In November, CBI blogged about the Leonardo Academy’s search for applicants to fill seven vacant seats on its National Sustainable Agriculture Standards Committee, which aims to establish a common set of economic, environmental and social metrics by which to determine whether an agricultural crop has been produced in a sustainable manner. The committee announced that is has filled these open seats. The new committee members include representatives from the National Cotton Council and the Soil and Water Conservation Society.
You can read more about the committee and learn about the backgrounds of its newest members here.
This and related challenges will be discussed on Friday, February 12th, from 10:00 a.m. to 12:00 p.m. Eastern, at The Newseum in Washington, D.C., leading agricultural experts host an international discussion on how to address challenges farmers and nations will face in the next century. Panelists will comment on Dr. Borlaug’s last published statement – featured in a new Council for Agricultural Science and Technology (CAST) report, which is available for free download here.
Panelists include: Robert Paarlberg, Professor at Wellesley College and author of Starved for Science: How Biotechnology is Being Kept Out of Africa; Nina Fedoroff, Science and Technology Advisor to the U.S. Secretary of State and to the Administrator of USAID, author of Mendel in the Kitchen; Mark Cantley, former head of the European Commission’s “Concertation Unit for Biotechnology in Europe” and of OECD’s Biotechnology Unit; Calestous Juma, Pew award winner and Professor of Practice at Harvard’s Kennedy School of Government; Gale Buchanan, lead author of the CAST report and former USDA Under Secretary for Research, Education, and Economics.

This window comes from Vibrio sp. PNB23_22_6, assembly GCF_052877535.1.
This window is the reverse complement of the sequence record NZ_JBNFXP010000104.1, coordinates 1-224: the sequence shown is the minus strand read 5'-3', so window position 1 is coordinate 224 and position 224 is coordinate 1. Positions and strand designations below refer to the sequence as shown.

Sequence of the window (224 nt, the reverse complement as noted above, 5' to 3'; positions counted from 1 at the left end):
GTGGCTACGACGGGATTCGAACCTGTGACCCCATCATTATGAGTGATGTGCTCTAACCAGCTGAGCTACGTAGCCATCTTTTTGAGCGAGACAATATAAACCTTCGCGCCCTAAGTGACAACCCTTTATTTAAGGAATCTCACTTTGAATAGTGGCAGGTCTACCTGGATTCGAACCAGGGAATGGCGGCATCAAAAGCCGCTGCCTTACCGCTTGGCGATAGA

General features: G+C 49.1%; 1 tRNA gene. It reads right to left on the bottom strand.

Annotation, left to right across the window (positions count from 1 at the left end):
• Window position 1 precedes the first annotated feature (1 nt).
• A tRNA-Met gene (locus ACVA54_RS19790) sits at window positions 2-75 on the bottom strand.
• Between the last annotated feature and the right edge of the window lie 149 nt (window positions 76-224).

Bill Gates, Microsoft Chairman and head of the Bill & Melinda Gates Foundation, writes about the importance of achieving both agricultural productivity and sustainability. As head of the largest foundation in the world, Mr. Gates has made a $1.4 billion commitment to small farmers for reducing global hunger through approaches that include agricultural technology.
Mr. Gates writes, “I have seen proof that agricultural science can make people’s lives better” and points to advances like the Swarna-sub1 Rice, a seed variety that can survive underwater for more than two weeks and help farmers in places that are prone to floods. According to Bill Gates, the next “Green Revolution” must help feed a billion people using modern technology in a sustainable manner.
The University of Minnesota Institute on the Environment produced an excellent video that asks the big question “how will we feed a growing population without destroying the planet?” The video shares some sobering facts that underline the enormity of the challenges before us, but also provides solutions and ideas on ways to improve agricultural productivity.
UMN Institute on the Environment Director Jonathan Foley wrote a piece that corresponds with the video and discusses “the other” inconvenient truth: “a global crisis in land use and agriculture that could undermine the health, security and sustainability of our civilization.”
You can watch the video below and also find it on the Institute’s site. You can read Mr. Foley’s piece here.
Joel Kotkin of Forbes Magazine discusses the troubling “assault on mainstream farmers” that is slowly manifesting itself in policies that result in “cutoffs on water…and a growing movement to ban the use of genetic engineering in crops” at a time when the world population is multiplying rapidly. He reminds his readers that agriculture’s impact extends further than many assume, and a threat to mainstream agriculture and scientifically run farms will hurt the U.S. economy by adversely affecting growth in other sectors, including food processing, marketing, shipping and supermarkets.
According to Mr. Kotkin, a realist approach must guide our food policy because “scientifically advanced farming still produces the majority of the average family’s foodstuffs, as well as the bulk of our exports,” whereas “organic foods and beverages account for less than 3% of all food sales in the U.S.” He believes that this approach will help us feed the world while growing our economy and saving American jobs.